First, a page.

A text that reveals the value and significance of community media in an era of global communication

With contributions from an international team of well-known experts, media activists, and promising young scholars, this comprehensive volume examines community-based media from theoretical, empirical, and practical perspectives. More than 30 original essays provide an incisive and timely analysis of the relationships between media and society, technology and culture, and communication and community.

Key Features

  • Provides vivid examples of community and alternative media initiatives from around the world
  • Explores a wide range of media institutions, forms, and practices—community radio, participatory video, street newspapers, Independent Media Centers, and community informatics
  • Offers cutting-edge analysis of community and alternative media with original essays from new, emerging, and established voices in the field
  • Takes a multidimensional approach to community media studies by highlighting the social, economic, cultural, and political significance of alternative, independent, and community-oriented media organizations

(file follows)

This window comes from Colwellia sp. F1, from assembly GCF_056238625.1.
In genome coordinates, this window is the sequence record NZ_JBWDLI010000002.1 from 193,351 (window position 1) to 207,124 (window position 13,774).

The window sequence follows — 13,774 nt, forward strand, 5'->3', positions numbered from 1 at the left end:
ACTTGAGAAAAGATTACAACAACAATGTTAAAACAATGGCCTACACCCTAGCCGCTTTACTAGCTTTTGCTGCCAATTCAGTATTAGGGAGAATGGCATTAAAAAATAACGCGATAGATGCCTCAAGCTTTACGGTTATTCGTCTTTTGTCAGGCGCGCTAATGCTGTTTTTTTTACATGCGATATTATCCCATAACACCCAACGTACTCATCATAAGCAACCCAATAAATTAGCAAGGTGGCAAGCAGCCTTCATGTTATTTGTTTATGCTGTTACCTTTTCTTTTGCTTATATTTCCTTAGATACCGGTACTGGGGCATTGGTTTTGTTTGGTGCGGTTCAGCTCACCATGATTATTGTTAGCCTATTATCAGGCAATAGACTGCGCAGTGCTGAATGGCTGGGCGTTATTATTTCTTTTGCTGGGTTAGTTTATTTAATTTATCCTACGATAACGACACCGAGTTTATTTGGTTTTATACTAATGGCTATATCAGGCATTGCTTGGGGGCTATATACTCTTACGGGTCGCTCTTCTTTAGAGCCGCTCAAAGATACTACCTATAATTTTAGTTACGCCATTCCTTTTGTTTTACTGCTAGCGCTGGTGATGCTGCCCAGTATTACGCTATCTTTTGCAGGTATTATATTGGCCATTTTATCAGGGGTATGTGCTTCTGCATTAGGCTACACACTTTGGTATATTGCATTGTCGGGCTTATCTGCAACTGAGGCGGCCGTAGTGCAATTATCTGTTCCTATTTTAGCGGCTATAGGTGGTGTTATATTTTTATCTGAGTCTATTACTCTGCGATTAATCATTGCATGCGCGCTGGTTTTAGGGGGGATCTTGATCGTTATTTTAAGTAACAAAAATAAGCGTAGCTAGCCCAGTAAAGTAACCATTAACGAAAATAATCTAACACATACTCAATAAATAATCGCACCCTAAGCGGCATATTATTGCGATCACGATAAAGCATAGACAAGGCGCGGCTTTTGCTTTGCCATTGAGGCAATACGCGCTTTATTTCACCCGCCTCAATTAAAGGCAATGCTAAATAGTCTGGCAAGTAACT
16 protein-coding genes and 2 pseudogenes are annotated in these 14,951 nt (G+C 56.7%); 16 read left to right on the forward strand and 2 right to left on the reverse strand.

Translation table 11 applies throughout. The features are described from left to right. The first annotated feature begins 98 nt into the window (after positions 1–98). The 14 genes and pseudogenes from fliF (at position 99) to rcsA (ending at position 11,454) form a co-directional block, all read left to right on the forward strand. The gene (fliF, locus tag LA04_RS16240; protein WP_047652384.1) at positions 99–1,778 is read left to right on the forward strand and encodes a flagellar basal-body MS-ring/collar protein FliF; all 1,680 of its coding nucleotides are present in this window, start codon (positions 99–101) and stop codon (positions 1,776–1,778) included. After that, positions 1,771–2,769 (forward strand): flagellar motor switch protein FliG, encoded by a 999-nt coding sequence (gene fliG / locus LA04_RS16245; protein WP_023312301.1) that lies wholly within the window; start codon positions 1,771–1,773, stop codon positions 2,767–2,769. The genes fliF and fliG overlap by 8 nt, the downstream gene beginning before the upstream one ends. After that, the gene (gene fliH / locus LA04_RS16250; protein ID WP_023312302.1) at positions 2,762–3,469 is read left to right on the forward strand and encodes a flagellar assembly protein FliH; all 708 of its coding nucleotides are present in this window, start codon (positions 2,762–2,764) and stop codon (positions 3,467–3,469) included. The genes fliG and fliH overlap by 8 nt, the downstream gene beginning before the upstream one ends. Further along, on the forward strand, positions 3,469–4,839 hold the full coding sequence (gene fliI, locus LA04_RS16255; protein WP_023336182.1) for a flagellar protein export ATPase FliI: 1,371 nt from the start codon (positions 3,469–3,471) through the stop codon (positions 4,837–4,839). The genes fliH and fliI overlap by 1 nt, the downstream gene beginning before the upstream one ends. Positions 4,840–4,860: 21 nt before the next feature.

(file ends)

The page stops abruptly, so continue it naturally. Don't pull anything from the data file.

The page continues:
• Enters the ongoing debates regarding the theory and practice of community media in a comprehensive and engaging fashion

Intended Audience

This core text is designed for advanced undergraduate and graduate courses such as Community Media, Alternative Media, Media & Social Change, Communication & Culture, and Participatory Communication in the departments of communication, media studies, sociology, and cultural studies.

Social Solidarity and Constituency Relationships in Community Radio

Social Solidarity and Constituency Relationships in Community Radio

Social solidarity and constituency relationships in community radio

The Central Ambiguity of Community Radio

Community radio stations are, by their very nature, compelled to deal with numerous institutions of governance, be they arms of the state or the market. Given its marginality to mainstream politics and economics, this “third sector” of broadcasting often faces crises that are both the intended and unintended consequences of larger systems of power. These can only be successfully navigated if the character of the relationships between community radio stations and the main actors in the governing infrastructure of the state, the public sphere, and civil society are thoroughly understood. For decades, the ideology governing most areas of political and economic power has been defined ...

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